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Today we’re delving into the world of canned root beer. Starting with Hansen’s. Generally speaking, I prefer root beer in a bottle. I think my aversion has something to do with how canned root beer is presented and sold. Canned drinks are generally sold together with soda pop, which means root beer is represented as nothing more than another flavor, next to cola or lemon lime. But root beer is its own genre of drink. It has a depth of history, and it’s (hopefully) brewed as a compilation of flavors, spices, and herbs, rather than chemically derives flavors.

Plus, canned root beer, in the United States, is overwhelmingly packed with high fructose corn syrup, and in my opinion, unnecessary compounds. Nevertheless, if I can find the best root beer for me, I’m willing to try canned too.

Hansen's Creamy Root Beer

Cane Soda Since 1935

Hansen’s natural root beer is presented with plenty of color that is evocative of a foamy, creamy experience. The can promotes all of the traditional information that typically bottled drinks provide. The extra real estate offered by the can, however, provides more information about what this root beer is all about:

At Hansen’s we’re all about crafting remarkable flavors from simple ingredients using real cane sugar (of course.) Hey… we began in California so for us nothing is too bold or unconventional.


Based on the quotation provided above, Hansen’s appears to be separating itself from the pack as a type of craft root beer. They’re definitely not independent though. Hansen Beverage is a business of neXstep Beverages, LLC. This company, in turn, appears to be owned by Coca-Cola. Based on my understanding and an article written by Jay Moye of Coca-Cola, to continue the partnership between Coca-Cola and Monster Energy, also owned by Hansen Beverage, they agreed to purchase the entire brand of drinks.


  • Carbonated Water
  • Cane Sugar
  • Caramel Color
  • Natural Flavor with Spices of
  • Wintergreen
  • Birch
  • Anise
  • Sassafras
  • Tahitian Vanilla Extract
  • Citric Acid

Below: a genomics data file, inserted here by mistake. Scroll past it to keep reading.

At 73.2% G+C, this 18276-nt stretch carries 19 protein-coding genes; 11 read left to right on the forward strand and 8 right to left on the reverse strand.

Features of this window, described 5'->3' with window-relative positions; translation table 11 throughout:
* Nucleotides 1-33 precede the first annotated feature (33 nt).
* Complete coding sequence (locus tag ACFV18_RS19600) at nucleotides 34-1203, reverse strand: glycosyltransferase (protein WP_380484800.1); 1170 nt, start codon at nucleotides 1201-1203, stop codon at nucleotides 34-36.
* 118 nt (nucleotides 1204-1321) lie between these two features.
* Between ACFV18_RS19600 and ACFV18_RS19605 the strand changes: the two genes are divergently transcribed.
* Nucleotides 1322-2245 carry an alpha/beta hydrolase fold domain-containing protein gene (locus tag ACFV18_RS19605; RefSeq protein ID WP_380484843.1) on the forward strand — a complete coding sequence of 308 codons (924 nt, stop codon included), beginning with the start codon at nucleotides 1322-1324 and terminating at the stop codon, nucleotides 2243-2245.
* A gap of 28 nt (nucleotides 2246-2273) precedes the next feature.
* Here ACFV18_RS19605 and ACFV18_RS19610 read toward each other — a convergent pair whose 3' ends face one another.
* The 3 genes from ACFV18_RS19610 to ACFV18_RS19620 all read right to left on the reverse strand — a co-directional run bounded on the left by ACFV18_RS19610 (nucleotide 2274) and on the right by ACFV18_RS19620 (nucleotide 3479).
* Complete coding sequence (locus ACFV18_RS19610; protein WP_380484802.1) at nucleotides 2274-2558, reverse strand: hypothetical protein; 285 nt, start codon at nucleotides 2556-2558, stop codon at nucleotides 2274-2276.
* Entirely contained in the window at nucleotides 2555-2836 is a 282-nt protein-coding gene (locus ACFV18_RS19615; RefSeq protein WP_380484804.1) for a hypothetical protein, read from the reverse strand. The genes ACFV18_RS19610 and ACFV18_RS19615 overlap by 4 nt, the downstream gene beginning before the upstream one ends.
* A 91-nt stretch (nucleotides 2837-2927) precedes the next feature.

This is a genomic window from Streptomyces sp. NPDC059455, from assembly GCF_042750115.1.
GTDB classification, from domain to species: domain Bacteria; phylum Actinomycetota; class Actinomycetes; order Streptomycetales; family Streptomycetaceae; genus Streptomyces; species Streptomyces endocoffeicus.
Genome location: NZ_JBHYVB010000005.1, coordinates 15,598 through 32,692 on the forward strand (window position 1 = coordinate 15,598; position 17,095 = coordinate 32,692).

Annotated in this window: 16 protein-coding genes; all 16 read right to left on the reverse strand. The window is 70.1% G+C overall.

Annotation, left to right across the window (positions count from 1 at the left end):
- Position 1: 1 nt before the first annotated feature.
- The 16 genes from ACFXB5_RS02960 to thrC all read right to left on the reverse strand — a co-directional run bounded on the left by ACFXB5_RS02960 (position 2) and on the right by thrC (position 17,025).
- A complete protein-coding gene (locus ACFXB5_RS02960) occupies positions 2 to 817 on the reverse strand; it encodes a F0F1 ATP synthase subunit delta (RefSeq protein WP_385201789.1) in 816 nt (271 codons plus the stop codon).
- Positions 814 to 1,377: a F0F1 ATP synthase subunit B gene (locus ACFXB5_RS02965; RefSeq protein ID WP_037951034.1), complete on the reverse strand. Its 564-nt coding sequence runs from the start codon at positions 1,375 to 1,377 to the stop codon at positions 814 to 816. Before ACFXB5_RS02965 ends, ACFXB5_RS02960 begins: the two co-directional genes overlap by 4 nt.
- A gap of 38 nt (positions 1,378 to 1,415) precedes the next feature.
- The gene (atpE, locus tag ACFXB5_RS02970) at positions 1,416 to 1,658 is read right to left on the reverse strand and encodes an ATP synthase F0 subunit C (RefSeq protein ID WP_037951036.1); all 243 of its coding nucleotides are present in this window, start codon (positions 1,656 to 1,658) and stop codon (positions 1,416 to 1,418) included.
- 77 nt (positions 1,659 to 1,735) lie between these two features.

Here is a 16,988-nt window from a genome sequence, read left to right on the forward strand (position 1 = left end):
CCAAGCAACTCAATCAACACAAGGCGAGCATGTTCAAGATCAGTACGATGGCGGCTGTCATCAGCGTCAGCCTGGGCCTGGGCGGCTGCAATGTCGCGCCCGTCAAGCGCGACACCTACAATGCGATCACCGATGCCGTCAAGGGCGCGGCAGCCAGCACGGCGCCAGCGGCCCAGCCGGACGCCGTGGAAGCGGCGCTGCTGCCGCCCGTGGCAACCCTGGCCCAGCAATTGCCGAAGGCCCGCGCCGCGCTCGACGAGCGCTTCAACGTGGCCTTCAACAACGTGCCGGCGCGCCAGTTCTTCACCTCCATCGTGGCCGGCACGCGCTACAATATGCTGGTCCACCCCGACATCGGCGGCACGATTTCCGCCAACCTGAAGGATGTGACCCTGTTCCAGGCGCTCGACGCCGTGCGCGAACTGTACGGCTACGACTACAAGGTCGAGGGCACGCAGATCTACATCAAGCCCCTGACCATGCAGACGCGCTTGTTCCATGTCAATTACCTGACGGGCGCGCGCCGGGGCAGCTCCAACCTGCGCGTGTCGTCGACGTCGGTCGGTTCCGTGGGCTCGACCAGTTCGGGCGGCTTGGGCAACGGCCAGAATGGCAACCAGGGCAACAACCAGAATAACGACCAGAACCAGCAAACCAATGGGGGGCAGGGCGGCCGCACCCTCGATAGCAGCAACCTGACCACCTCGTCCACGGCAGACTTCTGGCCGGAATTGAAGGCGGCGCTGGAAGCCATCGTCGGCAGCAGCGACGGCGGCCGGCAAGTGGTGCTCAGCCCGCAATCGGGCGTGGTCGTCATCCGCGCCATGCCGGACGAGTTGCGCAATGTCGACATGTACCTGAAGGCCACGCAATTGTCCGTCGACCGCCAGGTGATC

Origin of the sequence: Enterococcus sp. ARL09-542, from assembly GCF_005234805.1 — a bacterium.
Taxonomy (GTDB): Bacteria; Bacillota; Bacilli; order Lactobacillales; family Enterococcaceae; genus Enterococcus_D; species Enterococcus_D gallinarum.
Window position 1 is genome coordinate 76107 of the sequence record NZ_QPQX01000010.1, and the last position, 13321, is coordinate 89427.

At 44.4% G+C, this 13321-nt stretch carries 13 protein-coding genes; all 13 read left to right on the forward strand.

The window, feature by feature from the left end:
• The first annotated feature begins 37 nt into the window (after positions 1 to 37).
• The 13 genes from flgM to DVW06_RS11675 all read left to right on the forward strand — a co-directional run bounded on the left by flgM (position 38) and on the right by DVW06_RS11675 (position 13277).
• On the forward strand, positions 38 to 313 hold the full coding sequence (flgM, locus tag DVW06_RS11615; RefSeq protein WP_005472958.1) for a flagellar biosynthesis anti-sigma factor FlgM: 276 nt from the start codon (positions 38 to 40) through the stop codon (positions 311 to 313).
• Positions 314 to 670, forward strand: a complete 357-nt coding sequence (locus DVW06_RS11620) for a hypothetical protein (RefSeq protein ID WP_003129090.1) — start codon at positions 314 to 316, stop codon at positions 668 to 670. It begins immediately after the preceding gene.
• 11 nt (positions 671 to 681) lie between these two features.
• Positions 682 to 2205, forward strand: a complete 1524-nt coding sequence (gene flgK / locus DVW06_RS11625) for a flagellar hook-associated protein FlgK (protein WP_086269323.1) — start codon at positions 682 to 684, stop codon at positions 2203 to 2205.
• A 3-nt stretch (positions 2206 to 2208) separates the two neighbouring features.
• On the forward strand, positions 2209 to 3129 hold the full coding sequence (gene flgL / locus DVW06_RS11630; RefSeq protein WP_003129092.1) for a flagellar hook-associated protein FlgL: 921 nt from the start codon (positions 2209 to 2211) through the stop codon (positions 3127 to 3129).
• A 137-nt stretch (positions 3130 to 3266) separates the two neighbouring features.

Foot meets mouth. I realize that there’s the generic natural flavor here, but a collection of spices are also included which I have to give due credit for. This is actually really impressive, especially for a brand owned by a monolith of a corporation. I will say, I’m not sure why Tahitian vanilla is better than anyone else’s extract.

First Taste

After popping the top of this inaugural can review, the first whiff I get is very mild. The first taste is ripe with wintergreen; it’s almost overwhelming. The texture of this root beer is airy and thin. Don’t get me wrong, the flavor is definitely there. It’s like a modern twist on a traditional root beer flavor, backed by a significant amount of carbonation. I imagine the vanilla has to do a lot with how airy it is. I will note that it’s not a very sweet brew.

Let me reiterate that again though, the carbonation is very strong. Tiny bubbles stick to every surface of my mouth, even as I take the smallest of sips. I could do with less wintergreen and carbonation.

After Time

As I continue drinking Hansen’s over time, it becomes very apparent just how drinkable this brew is despite the lack of sweetness. Unfortunately, it’s also apparent just how strong the wintergreen flavor is, and just how strong the carbonation is. That’s right; the carbonation is still very strong.

Small sips tend to be best over time, given the above issues. Plus, the mint flavor and bitterness comes with a strong tang, and I am not a fan of that. It’s a catch-22. It’s much better as fresh as possible, but it’s hard to drink because of the extreme carbonation.

The only lasting aftertaste that this brew has to offer is the mint, and there’s absolutely no stickiness despite how much sugar is packed in the can. It’s not syrupy in the least, and the texture remains airy.


Hansen’s is a no-nonsense modern root beer that offers a very strong wintergreen flavor, backed by a smooth and airy root beer essence. If you’re a fan of carbonation and mint, and you don’t like things too sweet, this is the brew for you. The bitterness isn’t overwhelming, and it’s actually balanced well. The wintergreen tang and carbonation makes this on the lower end of its rating despite the marks I’m giving it.

Rating: ♛♛♛♕♕ – 3/5


  1. Gary McClellan Gary McClellan

    This stuff is just plain nasty. I was expecting Root Beer.

    • The Root Beer Person The Root Beer Person

      Hi Gary,

      Thank you for the comment! I enjoyed Hansen’s to a degree, but I can understand your position. I have experienced quite a few brews that I’ve reviewed here that I felt were awful that others really enjoyed! It seems like personal preference matters so much with root beer.

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